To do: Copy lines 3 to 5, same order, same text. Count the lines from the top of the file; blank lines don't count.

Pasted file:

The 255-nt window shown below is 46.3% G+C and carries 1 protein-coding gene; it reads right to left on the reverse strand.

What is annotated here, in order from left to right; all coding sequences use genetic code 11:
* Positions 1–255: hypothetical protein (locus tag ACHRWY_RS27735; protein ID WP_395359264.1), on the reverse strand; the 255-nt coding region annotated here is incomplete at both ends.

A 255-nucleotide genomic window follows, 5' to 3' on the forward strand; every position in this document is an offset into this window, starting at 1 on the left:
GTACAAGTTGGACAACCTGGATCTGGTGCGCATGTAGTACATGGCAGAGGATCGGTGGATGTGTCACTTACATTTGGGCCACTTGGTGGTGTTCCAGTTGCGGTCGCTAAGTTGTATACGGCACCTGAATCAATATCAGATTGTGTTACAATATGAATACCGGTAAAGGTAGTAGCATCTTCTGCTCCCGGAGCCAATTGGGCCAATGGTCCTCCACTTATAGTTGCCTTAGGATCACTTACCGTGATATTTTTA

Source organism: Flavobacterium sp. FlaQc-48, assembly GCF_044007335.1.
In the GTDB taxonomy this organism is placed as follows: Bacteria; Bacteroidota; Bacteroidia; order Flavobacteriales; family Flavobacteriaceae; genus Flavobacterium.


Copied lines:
* Positions 1–255: hypothetical protein (locus tag ACHRWY_RS27735; protein ID WP_395359264.1), on the reverse strand; the 255-nt coding region annotated here is incomplete at both ends.

A 255-nucleotide genomic window follows, 5' to 3' on the forward strand; every position in this document is an offset into this window, starting at 1 on the left:
GTACAAGTTGGACAACCTGGATCTGGTGCGCATGTAGTACATGGCAGAGGATCGGTGGATGTGTCACTTACATTTGGGCCACTTGGTGGTGTTCCAGTTGCGGTCGCTAAGTTGTATACGGCACCTGAATCAATATCAGATTGTGTTACAATATGAATACCGGTAAAGGTAGTAGCATCTTCTGCTCCCGGAGCCAATTGGGCCAATGGTCCTCCACTTATAGTTGCCTTAGGATCACTTACCGTGATATTTTTA